Every New Years Eve The Parson Red Heads cover a different album and invite friends to do the same, creating a night where everyone dresses up like someone else to listen to bands playing someone else’s songs. These kinds of tributes are very popular in Portland, which is odd given the huge amount of talent and original music coming out of this city. But I guess it’s also a fun way for some of these bands to wear their influences (or at least their interests) on their sleeves.
Those influences linger just below the surface in the band’s new single, “Coming Down” from their upcoming fourth studio album, Blurred Harmony. According to their press release, the new album is “the overdriven jangle of Teenage Fanclub and Big Star power-pop, the skewed psychedelics of the Paisley Underground, the bittersweet energy of New Zealand’s ‘Dunedin Sound’ movement, and the muted twang of Cosmic Americana, all crammed into 44 minutes.” All of which is true, but mixed up into a stew of its own.
Singer-songwriter Evan Way describes the track as “a song about anxiety, about how life and all it’s mania can start to make you feel like you’re losing it, and how in those moments the people that you love can sort of ground you and bring you back to reality and that sense of safety.”
Blurred Harmony is out on June 9 from Fluff & Gravy Records.
Video: The Parson Redheads – “To the Sky” (Live on OPB)
Parson Red Heads: web, twitter, fb, amazon, wiki.
*This article has been edited to correct the title of their album and the night they host their covers show.
AA Bondy at the Doug Fir
Portland, February 27, 2009
AA Bondy is tall and lanky with dark curly hair; somewhat Tom Hanks and somewhat Johnny Cash. When he sings, a touch of his Alabama accent seeps through. When he plays guitar the whole history of southern folk music rushes out. It’s tone and style and fingers and it’s the soul of America. AA Bondy, like M. Ward, channels as many elements of American popular music as possible without sounding kitschy or patronizing—no, AA Bondy does not dress like he just walked out of a Depression-era film.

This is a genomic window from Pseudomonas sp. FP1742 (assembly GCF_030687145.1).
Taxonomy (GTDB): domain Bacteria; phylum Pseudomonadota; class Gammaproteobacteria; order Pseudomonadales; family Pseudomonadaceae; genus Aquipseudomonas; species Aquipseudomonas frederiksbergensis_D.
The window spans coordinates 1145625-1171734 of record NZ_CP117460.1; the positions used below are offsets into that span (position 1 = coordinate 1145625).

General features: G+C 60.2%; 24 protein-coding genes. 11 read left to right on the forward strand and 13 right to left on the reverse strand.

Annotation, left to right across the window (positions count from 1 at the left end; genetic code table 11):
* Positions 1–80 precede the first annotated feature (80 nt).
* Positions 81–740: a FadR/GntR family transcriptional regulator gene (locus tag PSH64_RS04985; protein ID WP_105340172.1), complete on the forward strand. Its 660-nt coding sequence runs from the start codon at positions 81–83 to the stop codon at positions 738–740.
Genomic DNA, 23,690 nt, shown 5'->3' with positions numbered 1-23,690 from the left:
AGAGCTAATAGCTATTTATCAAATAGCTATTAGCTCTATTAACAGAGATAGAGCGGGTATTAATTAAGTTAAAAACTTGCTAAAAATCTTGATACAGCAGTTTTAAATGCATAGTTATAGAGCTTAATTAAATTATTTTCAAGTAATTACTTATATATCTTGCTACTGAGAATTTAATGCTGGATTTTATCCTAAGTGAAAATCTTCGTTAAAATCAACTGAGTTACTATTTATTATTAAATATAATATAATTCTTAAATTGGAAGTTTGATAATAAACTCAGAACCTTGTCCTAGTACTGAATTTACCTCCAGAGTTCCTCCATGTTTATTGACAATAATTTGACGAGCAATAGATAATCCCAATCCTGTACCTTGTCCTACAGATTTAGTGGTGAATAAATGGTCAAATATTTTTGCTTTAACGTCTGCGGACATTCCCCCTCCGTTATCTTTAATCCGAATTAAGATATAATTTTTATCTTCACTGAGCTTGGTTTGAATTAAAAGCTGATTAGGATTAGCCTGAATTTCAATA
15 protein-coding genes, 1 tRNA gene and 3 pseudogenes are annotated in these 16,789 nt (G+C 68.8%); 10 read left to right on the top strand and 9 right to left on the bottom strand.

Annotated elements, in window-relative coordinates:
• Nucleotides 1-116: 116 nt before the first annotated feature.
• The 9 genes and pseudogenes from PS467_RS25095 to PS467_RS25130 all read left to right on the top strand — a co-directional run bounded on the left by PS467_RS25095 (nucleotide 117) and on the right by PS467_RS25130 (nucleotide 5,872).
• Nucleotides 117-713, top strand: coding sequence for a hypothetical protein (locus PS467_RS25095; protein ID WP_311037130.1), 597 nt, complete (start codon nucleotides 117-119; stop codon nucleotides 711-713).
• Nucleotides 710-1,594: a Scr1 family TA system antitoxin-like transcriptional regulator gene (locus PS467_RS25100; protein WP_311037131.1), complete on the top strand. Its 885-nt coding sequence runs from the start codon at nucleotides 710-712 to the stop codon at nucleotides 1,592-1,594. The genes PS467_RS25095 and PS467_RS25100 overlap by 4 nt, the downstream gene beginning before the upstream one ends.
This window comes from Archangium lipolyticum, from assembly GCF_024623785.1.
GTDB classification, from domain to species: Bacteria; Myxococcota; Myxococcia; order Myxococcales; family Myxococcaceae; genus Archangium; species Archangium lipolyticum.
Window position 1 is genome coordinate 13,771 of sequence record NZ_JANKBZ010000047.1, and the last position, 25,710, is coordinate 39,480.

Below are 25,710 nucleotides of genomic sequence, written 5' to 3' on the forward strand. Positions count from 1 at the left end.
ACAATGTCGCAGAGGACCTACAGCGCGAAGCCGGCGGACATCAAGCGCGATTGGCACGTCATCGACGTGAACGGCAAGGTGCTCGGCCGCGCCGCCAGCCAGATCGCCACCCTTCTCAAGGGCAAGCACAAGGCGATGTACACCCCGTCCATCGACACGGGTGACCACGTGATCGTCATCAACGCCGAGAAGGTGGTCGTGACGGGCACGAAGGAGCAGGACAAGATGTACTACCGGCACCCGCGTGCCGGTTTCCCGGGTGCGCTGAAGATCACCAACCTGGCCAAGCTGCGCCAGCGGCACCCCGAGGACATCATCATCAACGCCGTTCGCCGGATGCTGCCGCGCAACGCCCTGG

Continue reading AA Bondy: Live in Portland
M. Ward and Musée Mécanique at the Doug Fir
Portland, Oregon, February 14, 2009
When everyone is talking “Buy Local” Portland is living it like nobody else. Everywhere you look are signs and bumper stickers imploring you to Support Local Businesses, and that applies to music. When people here tell you to Grow Your Own, it’s not just weed they’re talking about.
M.Ward is Portland’s own and everyone knows it. Sure, he moved to New Hampshire for a while but he’s back now and everyone just acts like that New England excursion was just an extended vacation but now he’s home…where he belongs.
Continue reading M. Ward: Live in Portland
Sharon Jones & the Dap-Kings at the Crystal Ballroom
Portland, Oregon, January 30, 2009
Sharon Jones makes you sweat. Her moves and voice pull sweat from your skin like blood rising in a hickey. Even in the damp cold of a Portland night, Sharon Jones & the Dap Kings had hundreds of hipsters dancing and sweating like they were extras in a 60s soul revue.
As has been documented here, I recently moved to Portland, Oregon. Now that GLONO’s Northwest office is up and running I finally got out to a show. We made our way through the fog and drizzle to the Crystal Ballroom in downtown Portland. For over 90 years, the Crystal Ballroom has been a premier music venue in this city. Everyone you can think of has played there; from Little Richard to Buffalo Springfield to the Grateful Dead to Liz Phair. I was excited to see it as much as I was to see one of my favorite bands.
The first thing anyone in Portland tells you when they hear you’re going to the Crystal Ballroom is, “the floors bounce!” And it’s true, they do. The floors are spring-loaded because along with hosting bands all these years it’s also been a dancehall. What better combination to entice a hall full of kids in baggy pants and hoodies to shake they asses and lose their detached cool, if for just a little while.
Continue reading Sharon Jones and the Dap-Kings: Live in Portland